Frank Gaffney and Treason

11:55 Sat 17 Feb 2007. Updated: 19:54 13 Mar 2011
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Recently the Washington Times featured an editorial by Frank Gaffney (cached here) in which Gaffney called for an examination on “what constitutes inappropriate behavior in time of war”—after opening with a (fictitious!) quotation from Abraham Lincoln calling for the hanging of Congressmen who damage morale during wartime.

The Washington Times, owned by Sun Myung Moon, is in my opinion a strongly right-leaning paper. In addition, Frank Gaffney has long been a neo-con stalwart and proponent of the expansion of American power in the Middle East and elsewhere. Much of this ground has been covered by Glenn Greenwald here and here.

While he refuses to acknowledge it outright, in that editorial Gaffney is clearly arguing for placing limitations on debate—particularly on the floor of the House—during wartime. If those limitations are not preventive, they are punitive, which is why he uses the invented Lincoln quotation to suggest that dissent strengthens the enemy, that strengthening the enemy is treason, and that treason should be punished very severely.

Gaffney has since denied that he was equating dissent with treason. However, he continues to argue that there should be “consequences” for speech or acts that “embolden the enemy”.

Greenwald and others have dealt with most of the issues arising here, but one point that I haven’t seen anyone else make is a key one: punishing treasonous speech requires letting some authority define what it is. That seems obvious, but it should be clear that this definition is a) incredibly tricky and b) subject to highly volatile changes. As such, it is a topic that needs to be handled with tremendous amounts of clarity, care, and responsbility—and as far as I can tell, most of the voices on the pro-war side exhibit little care or responsibility.

Put more simply, what Gaffney and other authoritarian types are really arguing for is the punishment of “emboldening the enemy” speech that they don’t like. Questioning the need for the war at all, for example, or suggesting that the motivations for the war might not be entirely pure, or suggesting that the entire thing is a unnecessary mess steeped in greed, incompetence, and opportunism that Gaffney’s political allies led the country into—these are all views they would be likely to consider as “irresponsible” and as “emboldening the enemy”.

What if they have a point? What if there really are Al Qaeda (we’ll give them the “enemy” tag right now) operatives out there who are watching the US media closely, and every time there’s an accusation of opportunism or incompetence they go to their troops (we’ll assume they have lots of troops engaged in direct attacks on the US and US forces) and say “The Americans themselves admit they attacked without good reason!” or “The Americans themselves admit that their war effort is incompetent—victory shall be ours!”.

One could see how these things might help morale on the enemy side, sure.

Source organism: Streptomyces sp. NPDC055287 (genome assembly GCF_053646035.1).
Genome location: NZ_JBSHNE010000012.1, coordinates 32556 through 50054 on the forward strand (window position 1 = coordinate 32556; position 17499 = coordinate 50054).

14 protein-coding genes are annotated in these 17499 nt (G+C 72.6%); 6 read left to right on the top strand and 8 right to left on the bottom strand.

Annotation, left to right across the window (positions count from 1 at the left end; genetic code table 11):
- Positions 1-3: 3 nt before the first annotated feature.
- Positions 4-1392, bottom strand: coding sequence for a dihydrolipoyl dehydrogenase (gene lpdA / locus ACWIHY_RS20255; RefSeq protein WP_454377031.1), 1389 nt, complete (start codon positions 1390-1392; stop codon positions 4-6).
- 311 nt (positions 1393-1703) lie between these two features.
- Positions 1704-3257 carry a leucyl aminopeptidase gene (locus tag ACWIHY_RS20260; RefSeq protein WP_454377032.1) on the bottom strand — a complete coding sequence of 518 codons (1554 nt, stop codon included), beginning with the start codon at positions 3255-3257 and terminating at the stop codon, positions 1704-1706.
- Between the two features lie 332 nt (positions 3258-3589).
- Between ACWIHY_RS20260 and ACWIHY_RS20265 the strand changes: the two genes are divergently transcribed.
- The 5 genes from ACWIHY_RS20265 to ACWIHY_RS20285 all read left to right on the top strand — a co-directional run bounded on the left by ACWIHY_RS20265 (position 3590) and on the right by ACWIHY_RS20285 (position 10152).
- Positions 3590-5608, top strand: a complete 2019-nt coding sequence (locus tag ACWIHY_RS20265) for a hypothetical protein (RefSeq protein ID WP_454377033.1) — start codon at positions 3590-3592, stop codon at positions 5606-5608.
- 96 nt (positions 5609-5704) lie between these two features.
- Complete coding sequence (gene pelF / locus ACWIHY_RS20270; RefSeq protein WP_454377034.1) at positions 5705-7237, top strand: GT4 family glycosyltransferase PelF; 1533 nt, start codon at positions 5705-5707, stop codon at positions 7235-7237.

So how about this: after 9/11, Ann Coulter, referring to the Middle East, wrote: “We should invade their countries, kill their leaders and convert them to Christianity.”

Going back to our Al Qaeda operatives, what are they going to do with this line? “The Americans themselves admit they they want to force us all to become Christians!” That’s obviously going to deeply anger Muslims, and their resulting outrage and passion are also going to embolden them.

So should Ann Coulter be tried for treason, since she’s clearly emboldening the enemy? I can’t see Gaffney, or any of the authoritarians, making that argument. They use the “emboldening the enemy” line for effect, but faced with an example like the one above, they’ll return to the idea of “undermining the military/war effort”. The obvious result of making “undermining the war effort” treasonous is that wars can’t be stopped once they’ve started, since advocating for their end would be undermining the war effort.

Authoritarians would be fine with that, of course. The whole drive of authoritarianism is to a society where people believe that obedience is for the benefit of all. So if you manage to both start a war and convince people that no matter what started the war, we’re in it now and it shouldn’t be questioned, you’re quite far along the authoritarian path—especially since a war is precisely the kind of dramatic “special circumstance” that allows for constant expansion of what’s part of the “war effort” and what’s not.

Lastly, all of the rhetoric from the authoritarian side in this argument is coming from the position that the country is locked in a battle to the death, that any misstep could result in utter destruction. That’s why they look back to the Civil War era for support, because they want to equate current circumstances with that period. That’s also why they exaggerate the threat from “the enemy” as possibly resulting in annihilation, because most people agree that when the threat of annihilation is real, a society needs to pull together. This natural urge to pull together is then perversely warped to allow those in power to stifle dissent and eliminate political enemies of the ruling faction—and this is what the neo-cons have been attempting to do, is in many ways the core of their political identity.

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